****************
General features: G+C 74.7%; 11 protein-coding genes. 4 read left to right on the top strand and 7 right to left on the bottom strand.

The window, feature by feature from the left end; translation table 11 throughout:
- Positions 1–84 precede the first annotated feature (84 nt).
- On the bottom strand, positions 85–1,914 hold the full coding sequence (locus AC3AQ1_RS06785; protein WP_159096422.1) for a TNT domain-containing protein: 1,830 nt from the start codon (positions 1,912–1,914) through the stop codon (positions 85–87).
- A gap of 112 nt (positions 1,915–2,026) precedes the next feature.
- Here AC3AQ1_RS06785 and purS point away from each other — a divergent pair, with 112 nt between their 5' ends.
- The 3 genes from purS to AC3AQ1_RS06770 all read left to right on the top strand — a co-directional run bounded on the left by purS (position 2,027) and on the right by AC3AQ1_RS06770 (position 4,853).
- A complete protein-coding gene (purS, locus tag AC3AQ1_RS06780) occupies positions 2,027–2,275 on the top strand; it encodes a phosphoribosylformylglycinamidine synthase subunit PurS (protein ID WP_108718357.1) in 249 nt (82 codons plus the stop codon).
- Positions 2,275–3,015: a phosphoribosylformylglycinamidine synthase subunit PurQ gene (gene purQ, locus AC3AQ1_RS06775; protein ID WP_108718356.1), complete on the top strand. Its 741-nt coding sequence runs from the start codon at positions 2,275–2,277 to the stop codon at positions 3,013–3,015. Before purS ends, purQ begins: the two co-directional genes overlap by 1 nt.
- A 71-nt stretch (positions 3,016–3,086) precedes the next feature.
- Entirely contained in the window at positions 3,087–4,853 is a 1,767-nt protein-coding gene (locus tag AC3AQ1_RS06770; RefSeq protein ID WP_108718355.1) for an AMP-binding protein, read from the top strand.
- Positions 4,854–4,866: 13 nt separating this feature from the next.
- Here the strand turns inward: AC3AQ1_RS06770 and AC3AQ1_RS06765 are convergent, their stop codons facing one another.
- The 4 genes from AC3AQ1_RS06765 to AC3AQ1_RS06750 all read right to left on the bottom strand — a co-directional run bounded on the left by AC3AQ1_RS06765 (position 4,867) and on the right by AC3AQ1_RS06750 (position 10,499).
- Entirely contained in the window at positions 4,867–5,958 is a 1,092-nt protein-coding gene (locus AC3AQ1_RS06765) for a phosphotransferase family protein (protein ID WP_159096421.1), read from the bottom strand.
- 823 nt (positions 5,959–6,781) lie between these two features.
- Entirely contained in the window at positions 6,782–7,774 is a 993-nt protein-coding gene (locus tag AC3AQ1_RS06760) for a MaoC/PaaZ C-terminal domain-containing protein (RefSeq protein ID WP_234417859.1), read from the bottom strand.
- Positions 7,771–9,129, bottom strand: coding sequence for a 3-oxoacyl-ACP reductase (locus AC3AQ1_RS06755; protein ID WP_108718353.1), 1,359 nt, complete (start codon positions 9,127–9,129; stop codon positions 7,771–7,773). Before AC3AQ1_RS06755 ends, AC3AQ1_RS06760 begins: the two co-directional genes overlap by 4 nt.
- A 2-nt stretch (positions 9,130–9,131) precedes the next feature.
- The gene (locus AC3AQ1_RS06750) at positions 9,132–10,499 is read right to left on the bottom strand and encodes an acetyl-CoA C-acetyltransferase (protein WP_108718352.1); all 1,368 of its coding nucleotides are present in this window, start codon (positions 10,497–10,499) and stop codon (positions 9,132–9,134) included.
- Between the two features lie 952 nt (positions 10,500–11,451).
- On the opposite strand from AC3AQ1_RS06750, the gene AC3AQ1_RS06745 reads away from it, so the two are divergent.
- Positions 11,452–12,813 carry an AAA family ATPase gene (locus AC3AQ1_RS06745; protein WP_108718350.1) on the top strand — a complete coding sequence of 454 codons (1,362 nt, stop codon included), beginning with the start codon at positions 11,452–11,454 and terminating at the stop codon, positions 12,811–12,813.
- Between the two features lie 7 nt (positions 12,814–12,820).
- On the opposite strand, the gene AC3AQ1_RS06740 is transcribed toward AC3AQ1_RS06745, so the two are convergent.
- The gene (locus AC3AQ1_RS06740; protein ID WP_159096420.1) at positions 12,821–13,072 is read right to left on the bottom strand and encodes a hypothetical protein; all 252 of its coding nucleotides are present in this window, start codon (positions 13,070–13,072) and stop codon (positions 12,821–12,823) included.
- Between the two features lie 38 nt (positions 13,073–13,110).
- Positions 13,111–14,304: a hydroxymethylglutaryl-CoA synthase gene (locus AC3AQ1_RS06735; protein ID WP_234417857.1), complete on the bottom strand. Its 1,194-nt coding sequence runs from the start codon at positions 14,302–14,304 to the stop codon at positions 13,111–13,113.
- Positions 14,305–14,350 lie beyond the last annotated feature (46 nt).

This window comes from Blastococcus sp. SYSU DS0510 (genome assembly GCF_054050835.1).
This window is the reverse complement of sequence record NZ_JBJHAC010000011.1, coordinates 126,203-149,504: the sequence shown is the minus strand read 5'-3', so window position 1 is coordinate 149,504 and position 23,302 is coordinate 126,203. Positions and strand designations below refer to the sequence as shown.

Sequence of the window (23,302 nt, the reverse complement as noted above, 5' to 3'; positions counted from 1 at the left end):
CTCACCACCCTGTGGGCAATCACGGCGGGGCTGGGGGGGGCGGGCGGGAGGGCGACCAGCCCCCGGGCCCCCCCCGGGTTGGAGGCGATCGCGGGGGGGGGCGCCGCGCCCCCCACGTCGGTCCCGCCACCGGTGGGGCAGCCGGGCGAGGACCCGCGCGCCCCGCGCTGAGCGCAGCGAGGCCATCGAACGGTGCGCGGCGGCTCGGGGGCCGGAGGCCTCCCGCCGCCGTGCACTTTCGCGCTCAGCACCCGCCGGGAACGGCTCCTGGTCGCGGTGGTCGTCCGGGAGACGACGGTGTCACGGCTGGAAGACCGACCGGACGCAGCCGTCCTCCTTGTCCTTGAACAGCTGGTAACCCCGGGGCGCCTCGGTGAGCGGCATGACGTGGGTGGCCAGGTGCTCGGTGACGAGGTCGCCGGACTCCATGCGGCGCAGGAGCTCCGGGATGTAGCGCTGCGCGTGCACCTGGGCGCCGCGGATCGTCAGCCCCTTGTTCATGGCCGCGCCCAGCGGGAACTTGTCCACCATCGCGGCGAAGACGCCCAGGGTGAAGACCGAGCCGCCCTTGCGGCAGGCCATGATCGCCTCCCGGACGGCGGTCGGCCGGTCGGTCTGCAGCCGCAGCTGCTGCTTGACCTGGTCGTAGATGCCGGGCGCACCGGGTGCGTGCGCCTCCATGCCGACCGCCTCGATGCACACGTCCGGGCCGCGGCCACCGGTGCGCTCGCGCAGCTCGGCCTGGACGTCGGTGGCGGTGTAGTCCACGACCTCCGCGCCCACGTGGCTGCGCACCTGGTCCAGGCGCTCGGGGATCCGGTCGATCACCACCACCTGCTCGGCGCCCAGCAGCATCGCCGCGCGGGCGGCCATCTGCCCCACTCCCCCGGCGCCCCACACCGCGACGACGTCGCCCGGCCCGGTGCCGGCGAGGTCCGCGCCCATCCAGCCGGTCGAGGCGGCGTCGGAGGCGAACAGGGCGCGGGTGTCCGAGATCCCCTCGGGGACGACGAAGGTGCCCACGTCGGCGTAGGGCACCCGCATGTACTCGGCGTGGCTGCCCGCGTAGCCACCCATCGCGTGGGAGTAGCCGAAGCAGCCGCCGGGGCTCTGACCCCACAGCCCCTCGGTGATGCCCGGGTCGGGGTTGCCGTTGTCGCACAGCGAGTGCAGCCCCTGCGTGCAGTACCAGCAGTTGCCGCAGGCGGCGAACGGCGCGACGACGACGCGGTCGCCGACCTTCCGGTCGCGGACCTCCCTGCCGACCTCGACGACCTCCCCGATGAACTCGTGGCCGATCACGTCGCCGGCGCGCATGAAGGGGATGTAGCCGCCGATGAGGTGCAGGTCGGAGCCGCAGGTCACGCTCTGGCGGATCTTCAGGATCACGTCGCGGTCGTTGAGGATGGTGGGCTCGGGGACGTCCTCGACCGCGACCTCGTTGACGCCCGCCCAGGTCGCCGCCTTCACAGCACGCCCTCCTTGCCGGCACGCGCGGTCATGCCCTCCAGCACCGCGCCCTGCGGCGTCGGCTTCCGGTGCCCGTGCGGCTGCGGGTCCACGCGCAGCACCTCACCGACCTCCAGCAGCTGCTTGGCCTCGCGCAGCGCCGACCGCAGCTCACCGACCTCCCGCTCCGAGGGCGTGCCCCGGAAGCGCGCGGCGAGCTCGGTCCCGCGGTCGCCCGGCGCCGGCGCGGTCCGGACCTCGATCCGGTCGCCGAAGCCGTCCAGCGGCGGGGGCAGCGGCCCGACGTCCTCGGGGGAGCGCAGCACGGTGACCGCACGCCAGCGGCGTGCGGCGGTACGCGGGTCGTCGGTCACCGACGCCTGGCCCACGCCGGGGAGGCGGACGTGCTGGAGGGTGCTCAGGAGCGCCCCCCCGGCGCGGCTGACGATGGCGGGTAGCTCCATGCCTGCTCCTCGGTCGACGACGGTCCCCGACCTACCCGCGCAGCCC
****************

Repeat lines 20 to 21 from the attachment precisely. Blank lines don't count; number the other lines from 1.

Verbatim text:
- The gene (locus AC3AQ1_RS06750) at positions 9,132–10,499 is read right to left on the bottom strand and encodes an acetyl-CoA C-acetyltransferase (protein WP_108718352.1); all 1,368 of its coding nucleotides are present in this window, start codon (positions 10,497–10,499) and stop codon (positions 9,132–9,134) included.
- Between the two features lie 952 nt (positions 10,500–11,451).